The boustrophedonic madness of space-filling curves: ICFPC 2012 postmortem [icfpc, postmortem, ai, j, lisp, perl]

The programming contest associated with the ICFP conference is, in my mind, the most prestigious programming competition currently running. The lack of restrictions compared to many competitions is an indication of its difficulty: anyone can enter, on teams or alone; almost any language is permissible; and the task changes several times during the competition.

Many years I have promised myself that I would compete, and many years I did at most one day. The morning of the second, the siren call of one of my own back-burner projects would wax louder, and I would wonder why I was solving someone else's problem.

This year, I resolved to endure the weekend, no matter what happened. My goal was to submit a solution, but that didn't happen, and here's my story why.

The problem, and my problems

The problem this year was basically Boulderdash without monsters, with a cellular automata model. Instead of diamonds, one collects lambdas. After the first announcement, I fully expected either some kind of cellular automata computation problem or the addition of monsters and other players. Unfortunately, neither expectation was correct.

In turn, the organizers introduced flooding (lower parts of the board gradually become hazardous), trampolines (effectively teleporters), beards and razors (a kind of amoeba that fills its Moore neighborhood, and a means of cutting beards), and higher-order rocks (lambdas hidden inside boulders).

I think my main problems this year were familiar ones for me in general: too much research, and overengineering. I often wonder whether having teammates might have prevented some of these problems. Maybe next year.

Too much R, not enough D

According to my org-mode files, I put in 40 hours of work this weekend, and at least 10 hours are attributed to pure research, although I know that many of the hours clocked on developing the state model were also research. I read (or at least skimmed) over 40 papers.


My solution involved a parent process that handled signals and executed children, restarting them if they crashed or exited before the time limit was reached (SIGINT sent from a harness), periodically reading the best solutions logged by the children. It involved Bloom filters, and representing state as a path on a space-filling curve1 to increase cache coherency. It involved tcmalloc, and bit interleaving tricks. I was constantly engineering for the most extreme cases, and as a result, I never finished a working lifter (solver).

Once again, the agile null hypothesis stands: YAGNI, KISS, et cetera. Ignore this at your peril.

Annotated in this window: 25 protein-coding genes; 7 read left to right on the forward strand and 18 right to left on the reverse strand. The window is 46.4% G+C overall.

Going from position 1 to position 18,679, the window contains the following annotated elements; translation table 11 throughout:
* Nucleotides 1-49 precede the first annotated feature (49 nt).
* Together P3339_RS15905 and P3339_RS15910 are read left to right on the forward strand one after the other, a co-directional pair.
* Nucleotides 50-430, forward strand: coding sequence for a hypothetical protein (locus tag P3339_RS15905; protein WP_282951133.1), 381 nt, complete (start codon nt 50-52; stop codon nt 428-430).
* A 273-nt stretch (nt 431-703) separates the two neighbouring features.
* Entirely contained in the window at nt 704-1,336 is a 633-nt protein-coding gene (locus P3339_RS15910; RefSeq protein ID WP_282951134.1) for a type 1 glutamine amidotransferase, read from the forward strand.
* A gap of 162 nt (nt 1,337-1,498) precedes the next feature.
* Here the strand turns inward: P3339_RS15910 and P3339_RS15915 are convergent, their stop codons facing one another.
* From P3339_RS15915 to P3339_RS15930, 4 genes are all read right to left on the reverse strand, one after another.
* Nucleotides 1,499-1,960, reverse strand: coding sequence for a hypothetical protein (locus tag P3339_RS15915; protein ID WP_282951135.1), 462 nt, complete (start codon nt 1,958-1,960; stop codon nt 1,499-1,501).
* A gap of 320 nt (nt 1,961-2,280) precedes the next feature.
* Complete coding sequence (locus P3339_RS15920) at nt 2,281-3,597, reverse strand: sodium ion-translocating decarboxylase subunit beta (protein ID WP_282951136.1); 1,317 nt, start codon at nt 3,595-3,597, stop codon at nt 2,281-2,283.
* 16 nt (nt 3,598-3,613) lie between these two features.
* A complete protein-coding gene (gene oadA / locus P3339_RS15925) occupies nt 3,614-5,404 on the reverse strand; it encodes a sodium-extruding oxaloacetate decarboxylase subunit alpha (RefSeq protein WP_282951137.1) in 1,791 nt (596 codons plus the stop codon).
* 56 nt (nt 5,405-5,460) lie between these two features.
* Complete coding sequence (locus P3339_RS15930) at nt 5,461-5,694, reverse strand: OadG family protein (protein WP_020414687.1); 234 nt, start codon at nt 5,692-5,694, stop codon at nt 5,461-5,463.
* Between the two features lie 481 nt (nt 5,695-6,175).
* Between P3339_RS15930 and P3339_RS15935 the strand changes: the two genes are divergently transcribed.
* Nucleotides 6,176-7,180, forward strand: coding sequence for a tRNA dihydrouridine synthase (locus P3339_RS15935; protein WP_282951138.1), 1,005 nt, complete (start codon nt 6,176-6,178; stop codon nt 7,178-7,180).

[ICFPC whiteboard scrawls]

Figure 1: Madness therein lies.



The announcement of the problem took me off guard, since I had expected it to begin on Friday evening, and it started at 12:00UTC.

I wasn't sure how I was going to do search, but I decided from the beginning that any good solution was going to need to be able to efficiently compute the next state, and probably represent states compactly.

My initial implementation was in Common Lisp, using bignums as bitplanes, with the goal being to do board update as a sequence of whole-board boolean operations. Looking back on the code, nothing is particularly interesting, although the following snipped demonstrates shifting the board in a given direction:

(logand (ash (bits p) (ecase dir (left -1) (right 1) (up (- w)) (down w)))
        (ldb (byte (* w h) 0) -1))

I spent a lot of time thinking about admissible heuristics. A* and its variants need a function \(f(n) = g(n) + h(n)\), where \(g(n)\) represents the path cost (here, path benefit) to node \(n\), and \(h(n)\) is an admissible heuristic for the potential benefit from node \(n\) on til a goal state.2

One of the problems with the specified task is that every position is a goal state. Your score at any state is \(c \cdot 25 \cdot \lambda - m\), where \(\lambda\) is the number of lambdas collected, \(m\) is the number of moves, and \[c = \left\{ \begin{array}{rl} 1 &\mbox{ if one is crushed or drowned} \\ 2 &\mbox{ if one aborts} \\ 3 &\mbox{ if one escapes on a lift} \end{array} \right. \]

You can abort at any time, and leave with points, therefore no smart program should ever be crushed or drowned, but you need a simulator that will actually alert you to the fatal move and back up to abort immediately upon finding the previous lambda (meaning that aborting right out of the gate is superior to making moves that don't find a lambda). The lift only works if you've collected all lambdas, and some maps may be unsolvable, therefore one cannot depend on reaching the lift as a goal state.

As for the admissibility of a heuristic, in our case, since we're looking at points scored rather than cost (although, since we know how many lambdas there are, we could express cost as difference from \(75\cdot\lambda_\mbox{total}\)), we need a function that does not under-estimate the potential value of a position. The nice thing about this idea is that you can merge several admissible heuristics by finding their minimum.